Leukemia is a group of blood cancers that results in excess amounts of white blood cells. There are both chronic forms of leukemia that progress slowly over many years and acute types of leukemia that evolve rapidly. Acute myeloid leukemia (AML), one of the most common forms of blood cancer, affects more than 20,000 people in the United States each year, and the mortality rate is high especially in older patients. One of the most common drugs to treat AML is cytarabine (ara-C), a cytotoxic drug that interferes with DNA replication. However, many patients do not respond to it because their leukemic cells express high levels of the enzyme SAMHD1, which breaks down the active metabolite of cytarabine, ara-CTP. These patients have a significantly worse survival rate than patients with low leukemic levels of SAMHD1. Therefore, one promising strategy to improve the treatment of AML is to inhibit the effects of this enzyme on cytarabine. Now a common and inexpensive drug may be used to counteract treatment resistance in patients with AML. This is the conclusion of a study in mice and human blood cells performed at Karolinska Institutet and SciLifeLab and published in the medical journal EMBO Molecular Medicine.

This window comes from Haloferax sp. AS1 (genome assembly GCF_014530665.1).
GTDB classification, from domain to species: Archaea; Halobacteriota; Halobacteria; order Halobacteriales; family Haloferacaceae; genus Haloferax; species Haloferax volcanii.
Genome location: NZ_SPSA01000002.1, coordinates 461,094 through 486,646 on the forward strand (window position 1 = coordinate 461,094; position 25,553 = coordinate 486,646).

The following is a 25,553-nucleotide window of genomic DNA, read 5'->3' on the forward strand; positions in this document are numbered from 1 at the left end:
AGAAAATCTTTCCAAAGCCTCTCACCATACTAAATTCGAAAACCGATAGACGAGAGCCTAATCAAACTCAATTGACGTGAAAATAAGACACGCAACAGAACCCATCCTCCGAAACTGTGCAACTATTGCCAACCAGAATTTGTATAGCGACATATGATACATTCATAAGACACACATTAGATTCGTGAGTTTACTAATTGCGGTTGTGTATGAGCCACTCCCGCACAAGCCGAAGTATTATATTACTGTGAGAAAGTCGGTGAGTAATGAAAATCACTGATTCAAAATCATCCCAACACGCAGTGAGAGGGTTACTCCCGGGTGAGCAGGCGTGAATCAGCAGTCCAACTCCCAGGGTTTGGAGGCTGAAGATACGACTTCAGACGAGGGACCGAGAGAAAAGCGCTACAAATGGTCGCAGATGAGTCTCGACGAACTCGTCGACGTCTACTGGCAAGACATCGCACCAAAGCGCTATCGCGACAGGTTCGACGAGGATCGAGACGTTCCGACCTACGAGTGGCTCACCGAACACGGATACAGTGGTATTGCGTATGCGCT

The study is the result of an international collaboration with researchers from Sweden, Germany, U.S., and South Korea and has also involved researchers at SciLifeLab, a national hub for molecular biosciences in Sweden. In this study, the researchers tested the impact of more than 33,000 different substances on SAMHD1’s ability to break down ara-CTP in leukemia cells treated with cytarabine. The experiment led to the identification of three different substances, so-called ribonucleotide reductase inhibitors (RNRi), that all reduced SAMHD1’s ability to deactivate ara-CTP: hydroxyurea, gemcitabine and triapine. Hydroxyurea is an inexpensive drug that is used to treat blood diseases such as AML and sickle cell anemia. However, it has not systematically been used in combination with cytarabine. Gemcitabine is a potent drug that is used to treat many different types of cancers, but it can be toxic if given repeatedly. Triapine is a drug currently undergoing clinical studies for cancer treatment, from bladder to uterine cancer to some blood malignancies. In animal studies, the combination therapies did not exhibit any excess side-effects beyond those already established in cytarabine-treatments.